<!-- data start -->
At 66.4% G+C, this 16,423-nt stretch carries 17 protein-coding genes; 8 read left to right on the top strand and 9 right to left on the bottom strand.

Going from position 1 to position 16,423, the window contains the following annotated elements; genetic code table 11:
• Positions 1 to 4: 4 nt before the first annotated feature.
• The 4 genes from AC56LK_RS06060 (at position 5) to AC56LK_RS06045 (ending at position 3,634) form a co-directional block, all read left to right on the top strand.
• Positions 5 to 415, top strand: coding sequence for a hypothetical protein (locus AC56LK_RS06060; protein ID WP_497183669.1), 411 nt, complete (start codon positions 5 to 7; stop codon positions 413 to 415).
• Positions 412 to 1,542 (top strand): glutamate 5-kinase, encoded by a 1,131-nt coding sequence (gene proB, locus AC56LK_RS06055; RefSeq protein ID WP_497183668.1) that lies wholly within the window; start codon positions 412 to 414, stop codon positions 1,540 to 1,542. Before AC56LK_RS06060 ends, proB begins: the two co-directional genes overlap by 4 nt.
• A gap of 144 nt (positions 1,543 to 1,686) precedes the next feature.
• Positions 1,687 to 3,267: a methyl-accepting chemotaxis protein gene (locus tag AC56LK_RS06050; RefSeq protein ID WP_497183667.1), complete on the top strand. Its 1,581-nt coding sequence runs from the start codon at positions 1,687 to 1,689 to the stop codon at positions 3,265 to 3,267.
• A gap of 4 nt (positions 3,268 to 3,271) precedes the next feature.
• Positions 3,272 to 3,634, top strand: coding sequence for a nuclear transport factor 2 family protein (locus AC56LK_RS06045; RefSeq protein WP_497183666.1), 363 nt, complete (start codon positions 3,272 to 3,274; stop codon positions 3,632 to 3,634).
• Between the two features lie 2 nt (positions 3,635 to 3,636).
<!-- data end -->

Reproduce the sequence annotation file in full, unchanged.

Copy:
At 66.4% G+C, this 16,423-nt stretch carries 17 protein-coding genes; 8 read left to right on the top strand and 9 right to left on the bottom strand.

Going from position 1 to position 16,423, the window contains the following annotated elements; genetic code table 11:
• Positions 1 to 4: 4 nt before the first annotated feature.
• The 4 genes from AC56LK_RS06060 (at position 5) to AC56LK_RS06045 (ending at position 3,634) form a co-directional block, all read left to right on the top strand.
• Positions 5 to 415, top strand: coding sequence for a hypothetical protein (locus AC56LK_RS06060; protein ID WP_497183669.1), 411 nt, complete (start codon positions 5 to 7; stop codon positions 413 to 415).
• Positions 412 to 1,542 (top strand): glutamate 5-kinase, encoded by a 1,131-nt coding sequence (gene proB, locus AC56LK_RS06055; RefSeq protein ID WP_497183668.1) that lies wholly within the window; start codon positions 412 to 414, stop codon positions 1,540 to 1,542. Before AC56LK_RS06060 ends, proB begins: the two co-directional genes overlap by 4 nt.
• A gap of 144 nt (positions 1,543 to 1,686) precedes the next feature.
• Positions 1,687 to 3,267: a methyl-accepting chemotaxis protein gene (locus tag AC56LK_RS06050; RefSeq protein ID WP_497183667.1), complete on the top strand. Its 1,581-nt coding sequence runs from the start codon at positions 1,687 to 1,689 to the stop codon at positions 3,265 to 3,267.
• A gap of 4 nt (positions 3,268 to 3,271) precedes the next feature.
• Positions 3,272 to 3,634, top strand: coding sequence for a nuclear transport factor 2 family protein (locus AC56LK_RS06045; RefSeq protein WP_497183666.1), 363 nt, complete (start codon positions 3,272 to 3,274; stop codon positions 3,632 to 3,634).
• Between the two features lie 2 nt (positions 3,635 to 3,636).